Today’s Mom Tears™ are brought to you by “I am not the least bit sporty” “I love the kiddos that love the game” and “Special thanks to you hockey Moms who love the kids AND love the game” (I totally don’t get it…but hey it takes all kinds)
To the moms out there who hurry after a long day’s work, quickly make dinner, scurry to pack up the not so cool mom-mobile only to fly to arenas both near and far rushing little ones through the door for practices and games.
To the time spent in different dressing rooms that carry an odour that assaults not only your nose but taste buds; as it is as pungent as the air is thick on a sticky July afternoon. Breath held as you open the bag that will for sure release the smell of victory that has also mingled with the putrid miasma of defeat (literally de-feet) Then heaven forbid you don’t dress your first star in their order of preference, top to bottom…. not this week mom its bottom to top. Then the skates!! Never in the history of man has anything caused as much anguish as this. Don’t tie the skates too tight! Not tight enough and the “Wow mom did you even try?” Do not, I repeat do not wrap the laces around the ankles! Skates are not meant to be restrictive casts. They are to fit like a boot allowing for free movement.
A quick once over all equipment is on, in correct order and he/she is out the door and onto the ice. You now get to gather your sweaty self. Putting hockey gear on a child is a work out. It really is too bad the other parents in the dressing room have no clue I am preforming a timed event dressing and undressing my child. (I have noticed a marked improvement in my agility this season.) Alas; all of this will pass and your assistance in the dressing room will no longer be required. All too soon you will become simply a shuttle which coincides nicely with the GPS for every Tim Hortons known to man you developed in early years. Sorry ladies the smell….OH it gets worse.
To the time spent either at the fifty minutes of on ice training or a three-period nail bitter. You have assumed your spot like a meerkat among all the other hockey moms watching every movement with a keen eye. Truth be told…. when your little (or not little any longer) hockey star makes a play or even looks like their speed has picked up you get filled with pride and it is in those seconds you really understand what it is to love the game. It is this moment the most timid of us all is born, and a voice is heard above the crowd…Yes, it is you….cheering and shouting words of encouragement.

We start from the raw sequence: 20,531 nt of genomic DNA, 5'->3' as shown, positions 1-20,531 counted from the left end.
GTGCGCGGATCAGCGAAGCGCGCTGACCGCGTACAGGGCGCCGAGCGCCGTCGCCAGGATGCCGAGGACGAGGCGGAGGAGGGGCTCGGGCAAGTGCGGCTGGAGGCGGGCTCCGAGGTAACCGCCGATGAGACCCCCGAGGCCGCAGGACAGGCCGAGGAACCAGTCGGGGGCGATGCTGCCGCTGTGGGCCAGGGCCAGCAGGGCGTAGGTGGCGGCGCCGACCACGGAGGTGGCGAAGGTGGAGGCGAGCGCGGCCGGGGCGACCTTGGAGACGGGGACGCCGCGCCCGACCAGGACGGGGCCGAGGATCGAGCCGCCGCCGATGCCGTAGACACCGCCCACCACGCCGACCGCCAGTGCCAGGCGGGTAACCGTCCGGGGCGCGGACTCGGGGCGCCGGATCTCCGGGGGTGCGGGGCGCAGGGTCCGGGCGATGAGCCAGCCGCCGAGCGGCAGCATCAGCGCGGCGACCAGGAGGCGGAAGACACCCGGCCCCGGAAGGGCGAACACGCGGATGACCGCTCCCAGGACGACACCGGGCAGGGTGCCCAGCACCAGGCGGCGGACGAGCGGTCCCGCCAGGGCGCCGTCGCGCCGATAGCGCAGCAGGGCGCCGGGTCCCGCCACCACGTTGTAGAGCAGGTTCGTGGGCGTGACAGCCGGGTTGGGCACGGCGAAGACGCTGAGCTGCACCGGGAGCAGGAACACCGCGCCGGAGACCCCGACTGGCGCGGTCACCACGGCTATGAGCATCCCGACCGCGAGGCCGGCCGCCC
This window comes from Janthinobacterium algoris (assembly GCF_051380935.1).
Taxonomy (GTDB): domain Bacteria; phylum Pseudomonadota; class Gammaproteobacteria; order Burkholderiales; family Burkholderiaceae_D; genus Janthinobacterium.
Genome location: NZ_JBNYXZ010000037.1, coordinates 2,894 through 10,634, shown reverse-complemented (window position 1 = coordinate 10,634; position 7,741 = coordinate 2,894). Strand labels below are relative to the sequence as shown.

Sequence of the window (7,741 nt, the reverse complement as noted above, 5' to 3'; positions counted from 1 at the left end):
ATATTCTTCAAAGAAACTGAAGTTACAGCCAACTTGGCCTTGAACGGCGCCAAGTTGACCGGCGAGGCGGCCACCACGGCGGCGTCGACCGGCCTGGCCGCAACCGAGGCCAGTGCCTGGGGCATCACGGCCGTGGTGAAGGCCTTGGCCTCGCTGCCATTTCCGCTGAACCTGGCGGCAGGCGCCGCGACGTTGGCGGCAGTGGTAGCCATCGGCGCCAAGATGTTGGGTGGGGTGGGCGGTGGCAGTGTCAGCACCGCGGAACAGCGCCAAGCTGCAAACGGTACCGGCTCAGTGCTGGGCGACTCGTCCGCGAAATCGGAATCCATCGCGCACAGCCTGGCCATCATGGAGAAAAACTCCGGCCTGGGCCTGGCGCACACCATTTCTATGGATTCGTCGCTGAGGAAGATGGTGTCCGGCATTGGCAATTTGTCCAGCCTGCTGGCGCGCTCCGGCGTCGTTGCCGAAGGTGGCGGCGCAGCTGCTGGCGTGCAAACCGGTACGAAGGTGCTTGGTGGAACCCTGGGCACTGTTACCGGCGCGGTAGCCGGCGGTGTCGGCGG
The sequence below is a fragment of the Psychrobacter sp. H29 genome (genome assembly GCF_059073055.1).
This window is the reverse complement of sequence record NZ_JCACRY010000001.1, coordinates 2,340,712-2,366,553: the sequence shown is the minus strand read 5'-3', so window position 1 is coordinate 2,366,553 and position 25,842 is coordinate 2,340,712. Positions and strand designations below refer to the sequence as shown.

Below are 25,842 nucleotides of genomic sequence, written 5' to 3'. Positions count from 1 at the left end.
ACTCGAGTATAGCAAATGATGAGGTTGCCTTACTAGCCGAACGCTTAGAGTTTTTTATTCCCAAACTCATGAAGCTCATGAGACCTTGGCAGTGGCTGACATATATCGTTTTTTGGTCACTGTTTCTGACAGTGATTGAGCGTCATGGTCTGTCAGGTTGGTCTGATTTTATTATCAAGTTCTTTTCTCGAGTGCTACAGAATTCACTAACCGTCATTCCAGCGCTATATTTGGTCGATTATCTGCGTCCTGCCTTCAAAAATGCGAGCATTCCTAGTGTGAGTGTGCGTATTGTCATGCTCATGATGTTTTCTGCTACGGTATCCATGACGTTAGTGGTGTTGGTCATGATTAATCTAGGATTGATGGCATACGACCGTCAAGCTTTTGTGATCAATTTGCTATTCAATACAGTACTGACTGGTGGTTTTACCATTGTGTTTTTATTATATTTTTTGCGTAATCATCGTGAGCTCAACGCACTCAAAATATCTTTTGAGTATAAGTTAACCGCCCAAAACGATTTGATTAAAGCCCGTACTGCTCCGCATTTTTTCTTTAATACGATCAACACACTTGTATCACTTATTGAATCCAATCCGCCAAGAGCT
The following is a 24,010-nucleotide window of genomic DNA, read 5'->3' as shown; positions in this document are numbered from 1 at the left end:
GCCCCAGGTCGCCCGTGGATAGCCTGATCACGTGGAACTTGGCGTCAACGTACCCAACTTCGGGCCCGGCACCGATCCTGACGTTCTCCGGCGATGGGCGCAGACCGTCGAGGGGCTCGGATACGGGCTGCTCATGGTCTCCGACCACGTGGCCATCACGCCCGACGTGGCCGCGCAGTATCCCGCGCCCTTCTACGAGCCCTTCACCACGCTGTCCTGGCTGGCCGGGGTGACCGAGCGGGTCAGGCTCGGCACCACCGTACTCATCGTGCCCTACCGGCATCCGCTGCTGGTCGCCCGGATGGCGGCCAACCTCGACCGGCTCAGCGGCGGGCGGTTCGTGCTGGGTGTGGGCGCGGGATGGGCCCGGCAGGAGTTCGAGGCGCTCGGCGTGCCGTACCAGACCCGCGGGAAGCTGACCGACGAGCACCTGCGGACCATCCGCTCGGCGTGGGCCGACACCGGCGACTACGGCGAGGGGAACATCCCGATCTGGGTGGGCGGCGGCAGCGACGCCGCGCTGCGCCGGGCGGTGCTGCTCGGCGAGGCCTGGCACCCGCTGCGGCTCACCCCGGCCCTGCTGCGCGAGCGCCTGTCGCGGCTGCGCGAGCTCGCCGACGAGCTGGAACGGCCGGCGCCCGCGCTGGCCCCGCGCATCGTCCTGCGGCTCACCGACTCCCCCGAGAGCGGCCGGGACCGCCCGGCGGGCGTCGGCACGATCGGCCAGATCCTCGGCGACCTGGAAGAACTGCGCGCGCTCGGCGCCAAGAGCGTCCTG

To the time spent waiting (and waiting) in lobbies while children hurry at a snails pace to undress and head home.
When they do finally emerge from dressing rooms the sound of voices asking for any spare change for gumballs fills the room in a prayerful Gregorian chant . Bolder players asking for Gatorade and fries because they are starving and dehydrated creates a muffled buzz and the murmur of “No, you will be fine” or “Not today” picks up a beat so rhythmic you can almost dance to it.
To the drive home that is usually spent with vivid retelling of every moment of on ice action, And of course you are asked if you saw every play. Not only ones your child made but all the children and yes, you will lie through your teeth saying you saw it all. Bantering in the mom-mobile while bartering over how high the heat should be on as your athlete is melting and you are unsure if your fingers and toes are still attached. You know your nose is because it has run the entire time you shivered at the rink.
To the mom whos son or daughter is a goalie. Your night has not yet ended because every save, every move made between the pipes going to be re-enacted in the kitchen with the tendy sliding around in sock feet reflexes as quick and nimble as Carey Price. You will need to Ohh and Ahh at the right moment and expect numerous do-overs. Kitchen goal-tending makes almost perfect in the crease play.
To every mom out there who loves the child who loves hockey but is in need of a reprieve. You will get one although brief. It is just after playoffs before spring hockey tryouts.